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    An what on the earth is the "Six dynasties"?. It is referred as "Sixteen Kingdoms" link [ en.wikipedia.org/wiki/Sixteen_Kingdoms ] in English. And you are completely misunderstanding or mixing the Sixteen Kingdoms with Northern And Western Dynasties link [ en.wikipedia.org/wiki/Northern_and_Southern_dynasties ], which is not correct.
    – user12387
    Commented Jul 27, 2019 at 20:13
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    @KentaroTomono Notice I wrote "first divided into the Three Kindoms, and then . . . nomadic incursions". Thijs is not saying that the two events occurred simultaneously, but rather that nomdaic incursions came afterwards. I'm of course referring to Uprising of the Five Barbarians that took place during the Jin dynasty following the Three Kingdoms period.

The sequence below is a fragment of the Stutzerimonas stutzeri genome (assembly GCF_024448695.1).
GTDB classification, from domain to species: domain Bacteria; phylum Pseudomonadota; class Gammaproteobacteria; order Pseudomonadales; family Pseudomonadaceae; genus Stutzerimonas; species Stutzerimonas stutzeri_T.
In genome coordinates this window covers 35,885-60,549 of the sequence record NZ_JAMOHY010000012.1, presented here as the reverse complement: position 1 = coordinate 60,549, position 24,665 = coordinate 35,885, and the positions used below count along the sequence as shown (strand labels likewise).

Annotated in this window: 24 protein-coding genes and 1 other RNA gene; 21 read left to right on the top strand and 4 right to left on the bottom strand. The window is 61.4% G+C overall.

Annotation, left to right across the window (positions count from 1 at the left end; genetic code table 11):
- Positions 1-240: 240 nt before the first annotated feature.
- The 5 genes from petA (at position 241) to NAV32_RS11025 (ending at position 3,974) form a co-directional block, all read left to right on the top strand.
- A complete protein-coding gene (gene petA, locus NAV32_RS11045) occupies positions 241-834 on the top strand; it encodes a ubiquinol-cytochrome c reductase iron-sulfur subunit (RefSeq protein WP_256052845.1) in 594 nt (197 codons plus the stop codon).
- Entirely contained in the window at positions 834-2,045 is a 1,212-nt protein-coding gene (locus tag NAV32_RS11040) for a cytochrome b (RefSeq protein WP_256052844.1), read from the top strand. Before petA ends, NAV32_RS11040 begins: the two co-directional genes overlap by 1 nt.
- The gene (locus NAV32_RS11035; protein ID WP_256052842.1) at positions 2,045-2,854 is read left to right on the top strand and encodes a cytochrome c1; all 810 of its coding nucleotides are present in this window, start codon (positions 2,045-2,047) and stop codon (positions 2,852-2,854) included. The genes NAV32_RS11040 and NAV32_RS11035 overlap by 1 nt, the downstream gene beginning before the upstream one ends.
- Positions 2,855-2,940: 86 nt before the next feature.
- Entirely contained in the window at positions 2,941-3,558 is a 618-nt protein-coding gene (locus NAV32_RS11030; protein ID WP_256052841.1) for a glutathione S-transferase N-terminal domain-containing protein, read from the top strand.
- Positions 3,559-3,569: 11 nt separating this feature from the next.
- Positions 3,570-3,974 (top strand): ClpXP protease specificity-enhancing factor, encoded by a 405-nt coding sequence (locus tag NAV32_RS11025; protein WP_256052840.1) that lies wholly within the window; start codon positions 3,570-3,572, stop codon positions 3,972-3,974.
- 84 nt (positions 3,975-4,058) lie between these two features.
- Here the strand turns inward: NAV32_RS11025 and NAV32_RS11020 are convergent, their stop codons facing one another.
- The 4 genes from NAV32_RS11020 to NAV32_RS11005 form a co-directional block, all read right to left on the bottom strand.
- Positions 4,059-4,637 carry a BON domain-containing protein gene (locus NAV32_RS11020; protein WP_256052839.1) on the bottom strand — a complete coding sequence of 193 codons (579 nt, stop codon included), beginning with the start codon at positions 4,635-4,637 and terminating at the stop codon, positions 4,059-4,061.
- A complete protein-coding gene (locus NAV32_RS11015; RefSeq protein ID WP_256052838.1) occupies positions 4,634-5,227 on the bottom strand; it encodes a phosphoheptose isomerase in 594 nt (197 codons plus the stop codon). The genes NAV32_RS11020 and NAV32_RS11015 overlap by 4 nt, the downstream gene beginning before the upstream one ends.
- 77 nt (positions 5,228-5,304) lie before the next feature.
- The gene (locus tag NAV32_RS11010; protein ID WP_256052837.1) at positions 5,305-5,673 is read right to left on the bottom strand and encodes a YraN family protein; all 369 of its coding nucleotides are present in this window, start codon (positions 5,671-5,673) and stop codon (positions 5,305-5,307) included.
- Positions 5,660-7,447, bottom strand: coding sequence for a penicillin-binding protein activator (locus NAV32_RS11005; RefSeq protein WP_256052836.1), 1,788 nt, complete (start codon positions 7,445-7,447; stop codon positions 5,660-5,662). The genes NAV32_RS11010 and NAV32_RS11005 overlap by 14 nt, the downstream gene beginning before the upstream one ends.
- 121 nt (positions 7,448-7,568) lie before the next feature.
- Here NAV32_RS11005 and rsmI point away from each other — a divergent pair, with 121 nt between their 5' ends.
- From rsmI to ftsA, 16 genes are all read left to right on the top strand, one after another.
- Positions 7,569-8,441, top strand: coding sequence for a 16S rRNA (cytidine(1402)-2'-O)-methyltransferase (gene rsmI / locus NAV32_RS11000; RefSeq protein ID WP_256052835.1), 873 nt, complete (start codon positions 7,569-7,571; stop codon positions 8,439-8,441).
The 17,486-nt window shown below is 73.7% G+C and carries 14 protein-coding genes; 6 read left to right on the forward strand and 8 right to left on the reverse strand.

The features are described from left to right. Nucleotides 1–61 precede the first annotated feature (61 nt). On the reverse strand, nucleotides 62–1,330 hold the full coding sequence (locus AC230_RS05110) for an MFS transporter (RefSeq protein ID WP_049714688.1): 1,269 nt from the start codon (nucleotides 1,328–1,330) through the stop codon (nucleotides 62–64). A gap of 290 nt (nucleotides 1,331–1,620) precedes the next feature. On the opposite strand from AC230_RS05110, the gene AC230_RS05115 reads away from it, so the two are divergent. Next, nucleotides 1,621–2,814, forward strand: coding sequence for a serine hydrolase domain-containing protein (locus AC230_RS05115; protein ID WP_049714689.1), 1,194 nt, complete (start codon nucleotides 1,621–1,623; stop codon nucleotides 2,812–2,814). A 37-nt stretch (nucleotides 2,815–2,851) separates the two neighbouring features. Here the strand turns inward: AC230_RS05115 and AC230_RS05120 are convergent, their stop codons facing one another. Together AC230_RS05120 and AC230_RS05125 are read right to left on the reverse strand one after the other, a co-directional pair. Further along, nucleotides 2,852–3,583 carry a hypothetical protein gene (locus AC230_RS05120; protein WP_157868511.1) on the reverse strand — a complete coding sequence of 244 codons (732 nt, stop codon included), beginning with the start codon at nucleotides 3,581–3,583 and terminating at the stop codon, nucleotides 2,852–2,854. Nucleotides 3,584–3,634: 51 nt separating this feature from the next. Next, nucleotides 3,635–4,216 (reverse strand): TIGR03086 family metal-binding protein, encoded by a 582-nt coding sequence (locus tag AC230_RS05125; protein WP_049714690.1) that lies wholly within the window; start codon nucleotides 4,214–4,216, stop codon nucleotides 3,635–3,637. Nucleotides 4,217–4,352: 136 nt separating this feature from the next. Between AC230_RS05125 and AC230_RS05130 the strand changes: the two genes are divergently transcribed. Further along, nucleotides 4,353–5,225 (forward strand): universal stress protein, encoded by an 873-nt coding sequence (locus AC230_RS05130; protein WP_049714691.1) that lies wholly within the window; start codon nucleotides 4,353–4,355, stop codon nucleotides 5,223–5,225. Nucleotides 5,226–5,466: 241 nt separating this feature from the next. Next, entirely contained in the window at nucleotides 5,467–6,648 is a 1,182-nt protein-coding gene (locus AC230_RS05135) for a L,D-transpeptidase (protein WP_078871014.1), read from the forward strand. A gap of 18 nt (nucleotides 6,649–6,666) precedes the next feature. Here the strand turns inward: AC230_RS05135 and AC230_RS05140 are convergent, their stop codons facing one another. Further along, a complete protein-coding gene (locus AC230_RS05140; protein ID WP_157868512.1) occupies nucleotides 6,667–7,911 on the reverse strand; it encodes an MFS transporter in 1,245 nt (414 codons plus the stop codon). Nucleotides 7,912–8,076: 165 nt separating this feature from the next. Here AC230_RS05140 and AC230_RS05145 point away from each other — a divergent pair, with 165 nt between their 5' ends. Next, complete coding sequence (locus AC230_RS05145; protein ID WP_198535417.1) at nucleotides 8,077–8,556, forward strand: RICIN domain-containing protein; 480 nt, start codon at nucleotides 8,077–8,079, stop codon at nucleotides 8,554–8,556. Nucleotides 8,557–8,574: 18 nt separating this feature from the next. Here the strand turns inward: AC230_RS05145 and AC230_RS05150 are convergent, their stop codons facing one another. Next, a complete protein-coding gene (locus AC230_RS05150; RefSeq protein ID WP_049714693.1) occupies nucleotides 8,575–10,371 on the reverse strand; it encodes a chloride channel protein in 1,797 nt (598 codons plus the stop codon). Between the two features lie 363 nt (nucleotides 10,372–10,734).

– Semaphore
    Commented Jul 27, 2019 at 20:15
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    @KentaroTomono An what on the earth is the "Six dynasties"?. It is referred as "Sixteen Kingdoms The Six Dynasties refer to the Wu, Eastern Jin, Song, Qi, Liang and Chen dynasties in the South. It is wholly separate from the Sixteen Kingdoms, which were in the North. This is spelt out in the WIkipedia articles I linked to. I am afraid you're completely misunderstanding my answer here. Jing dynasty "unified" after the age of the Three Kingdoms first. You need to re-check very carefully. I never said the Sixteen Kingdoms preceded the Jin dynasty. Please re-read my answer more carefully.